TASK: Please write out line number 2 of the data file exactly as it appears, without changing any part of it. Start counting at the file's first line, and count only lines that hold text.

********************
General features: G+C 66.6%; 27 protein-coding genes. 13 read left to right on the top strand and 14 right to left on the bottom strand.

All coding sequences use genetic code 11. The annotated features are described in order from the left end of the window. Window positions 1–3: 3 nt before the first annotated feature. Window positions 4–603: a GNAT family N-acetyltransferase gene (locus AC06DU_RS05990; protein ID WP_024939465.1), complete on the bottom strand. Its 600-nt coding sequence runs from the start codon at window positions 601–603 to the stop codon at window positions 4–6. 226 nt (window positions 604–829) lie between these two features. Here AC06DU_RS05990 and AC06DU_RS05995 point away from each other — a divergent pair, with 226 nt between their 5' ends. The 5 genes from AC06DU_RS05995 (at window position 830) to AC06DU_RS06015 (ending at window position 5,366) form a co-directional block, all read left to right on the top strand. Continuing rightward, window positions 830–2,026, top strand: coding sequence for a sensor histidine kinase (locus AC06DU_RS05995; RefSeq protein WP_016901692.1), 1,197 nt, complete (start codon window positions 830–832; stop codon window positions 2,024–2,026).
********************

All coding sequences use genetic code 11. The annotated features are described in order from the left end of the window. Window positions 1–3: 3 nt before the first annotated feature. Window positions 4–603: a GNAT family N-acetyltransferase gene (locus AC06DU_RS05990; protein ID WP_024939465.1), complete on the bottom strand. Its 600-nt coding sequence runs from the start codon at window positions 601–603 to the stop codon at window positions 4–6. 226 nt (window positions 604–829) lie between these two features. Here AC06DU_RS05990 and AC06DU_RS05995 point away from each other — a divergent pair, with 226 nt between their 5' ends. The 5 genes from AC06DU_RS05995 (at window position 830) to AC06DU_RS06015 (ending at window position 5,366) form a co-directional block, all read left to right on the top strand. Continuing rightward, window positions 830–2,026, top strand: coding sequence for a sensor histidine kinase (locus AC06DU_RS05995; RefSeq protein WP_016901692.1), 1,197 nt, complete (start codon window positions 830–832; stop codon window positions 2,024–2,026).